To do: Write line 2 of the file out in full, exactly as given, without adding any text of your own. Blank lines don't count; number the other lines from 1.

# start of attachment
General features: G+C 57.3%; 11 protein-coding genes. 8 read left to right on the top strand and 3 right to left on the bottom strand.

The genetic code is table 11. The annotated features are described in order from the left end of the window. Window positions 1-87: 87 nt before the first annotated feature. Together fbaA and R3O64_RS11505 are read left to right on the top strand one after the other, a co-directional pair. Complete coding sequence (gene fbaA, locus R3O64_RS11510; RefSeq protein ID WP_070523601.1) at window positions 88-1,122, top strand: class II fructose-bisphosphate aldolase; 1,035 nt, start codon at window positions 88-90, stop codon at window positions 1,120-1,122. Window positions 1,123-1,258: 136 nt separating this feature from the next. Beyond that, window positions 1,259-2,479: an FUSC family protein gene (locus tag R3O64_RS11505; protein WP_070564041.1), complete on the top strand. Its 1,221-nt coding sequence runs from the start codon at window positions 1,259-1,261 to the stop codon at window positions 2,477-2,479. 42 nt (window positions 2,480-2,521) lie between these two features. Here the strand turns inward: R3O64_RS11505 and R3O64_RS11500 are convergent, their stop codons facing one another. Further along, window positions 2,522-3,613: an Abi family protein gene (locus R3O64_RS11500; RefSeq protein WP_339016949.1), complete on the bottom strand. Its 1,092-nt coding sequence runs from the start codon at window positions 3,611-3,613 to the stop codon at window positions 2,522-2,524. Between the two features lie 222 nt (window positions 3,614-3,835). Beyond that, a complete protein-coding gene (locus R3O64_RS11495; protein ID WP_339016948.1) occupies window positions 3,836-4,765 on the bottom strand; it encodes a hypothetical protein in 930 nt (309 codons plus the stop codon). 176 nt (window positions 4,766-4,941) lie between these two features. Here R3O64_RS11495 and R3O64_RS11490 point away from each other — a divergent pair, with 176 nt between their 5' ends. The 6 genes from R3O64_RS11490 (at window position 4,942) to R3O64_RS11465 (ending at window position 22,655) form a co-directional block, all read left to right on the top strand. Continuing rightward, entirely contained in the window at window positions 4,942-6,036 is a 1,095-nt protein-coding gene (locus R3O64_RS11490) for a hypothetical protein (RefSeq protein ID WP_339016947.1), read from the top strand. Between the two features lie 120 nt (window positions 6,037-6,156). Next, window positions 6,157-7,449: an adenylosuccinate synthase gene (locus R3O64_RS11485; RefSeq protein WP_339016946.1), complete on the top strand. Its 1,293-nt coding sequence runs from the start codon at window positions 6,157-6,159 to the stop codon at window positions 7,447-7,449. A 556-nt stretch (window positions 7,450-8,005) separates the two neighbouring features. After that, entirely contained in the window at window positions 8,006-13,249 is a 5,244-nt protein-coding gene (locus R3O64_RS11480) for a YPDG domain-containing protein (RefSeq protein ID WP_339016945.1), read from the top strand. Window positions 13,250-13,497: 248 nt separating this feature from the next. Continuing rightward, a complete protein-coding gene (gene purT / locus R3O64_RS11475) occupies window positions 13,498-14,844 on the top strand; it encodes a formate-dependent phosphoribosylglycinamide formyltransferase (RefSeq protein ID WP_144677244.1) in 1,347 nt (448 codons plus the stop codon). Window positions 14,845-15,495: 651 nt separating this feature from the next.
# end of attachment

The genetic code is table 11. The annotated features are described in order from the left end of the window. Window positions 1-87: 87 nt before the first annotated feature. Together fbaA and R3O64_RS11505 are read left to right on the top strand one after the other, a co-directional pair. Complete coding sequence (gene fbaA, locus R3O64_RS11510; RefSeq protein ID WP_070523601.1) at window positions 88-1,122, top strand: class II fructose-bisphosphate aldolase; 1,035 nt, start codon at window positions 88-90, stop codon at window positions 1,120-1,122. Window positions 1,123-1,258: 136 nt separating this feature from the next. Beyond that, window positions 1,259-2,479: an FUSC family protein gene (locus tag R3O64_RS11505; protein WP_070564041.1), complete on the top strand. Its 1,221-nt coding sequence runs from the start codon at window positions 1,259-1,261 to the stop codon at window positions 2,477-2,479. 42 nt (window positions 2,480-2,521) lie between these two features. Here the strand turns inward: R3O64_RS11505 and R3O64_RS11500 are convergent, their stop codons facing one another. Further along, window positions 2,522-3,613: an Abi family protein gene (locus R3O64_RS11500; RefSeq protein WP_339016949.1), complete on the bottom strand. Its 1,092-nt coding sequence runs from the start codon at window positions 3,611-3,613 to the stop codon at window positions 2,522-2,524. Between the two features lie 222 nt (window positions 3,614-3,835). Beyond that, a complete protein-coding gene (locus R3O64_RS11495; protein ID WP_339016948.1) occupies window positions 3,836-4,765 on the bottom strand; it encodes a hypothetical protein in 930 nt (309 codons plus the stop codon). 176 nt (window positions 4,766-4,941) lie between these two features. Here R3O64_RS11495 and R3O64_RS11490 point away from each other — a divergent pair, with 176 nt between their 5' ends. The 6 genes from R3O64_RS11490 (at window position 4,942) to R3O64_RS11465 (ending at window position 22,655) form a co-directional block, all read left to right on the top strand. Continuing rightward, entirely contained in the window at window positions 4,942-6,036 is a 1,095-nt protein-coding gene (locus R3O64_RS11490) for a hypothetical protein (RefSeq protein ID WP_339016947.1), read from the top strand. Between the two features lie 120 nt (window positions 6,037-6,156). Next, window positions 6,157-7,449: an adenylosuccinate synthase gene (locus R3O64_RS11485; RefSeq protein WP_339016946.1), complete on the top strand. Its 1,293-nt coding sequence runs from the start codon at window positions 6,157-6,159 to the stop codon at window positions 7,447-7,449. A 556-nt stretch (window positions 7,450-8,005) separates the two neighbouring features. After that, entirely contained in the window at window positions 8,006-13,249 is a 5,244-nt protein-coding gene (locus R3O64_RS11480) for a YPDG domain-containing protein (RefSeq protein ID WP_339016945.1), read from the top strand. Window positions 13,250-13,497: 248 nt separating this feature from the next. Continuing rightward, a complete protein-coding gene (gene purT / locus R3O64_RS11475) occupies window positions 13,498-14,844 on the top strand; it encodes a formate-dependent phosphoribosylglycinamide formyltransferase (RefSeq protein ID WP_144677244.1) in 1,347 nt (448 codons plus the stop codon). Window positions 14,845-15,495: 651 nt separating this feature from the next.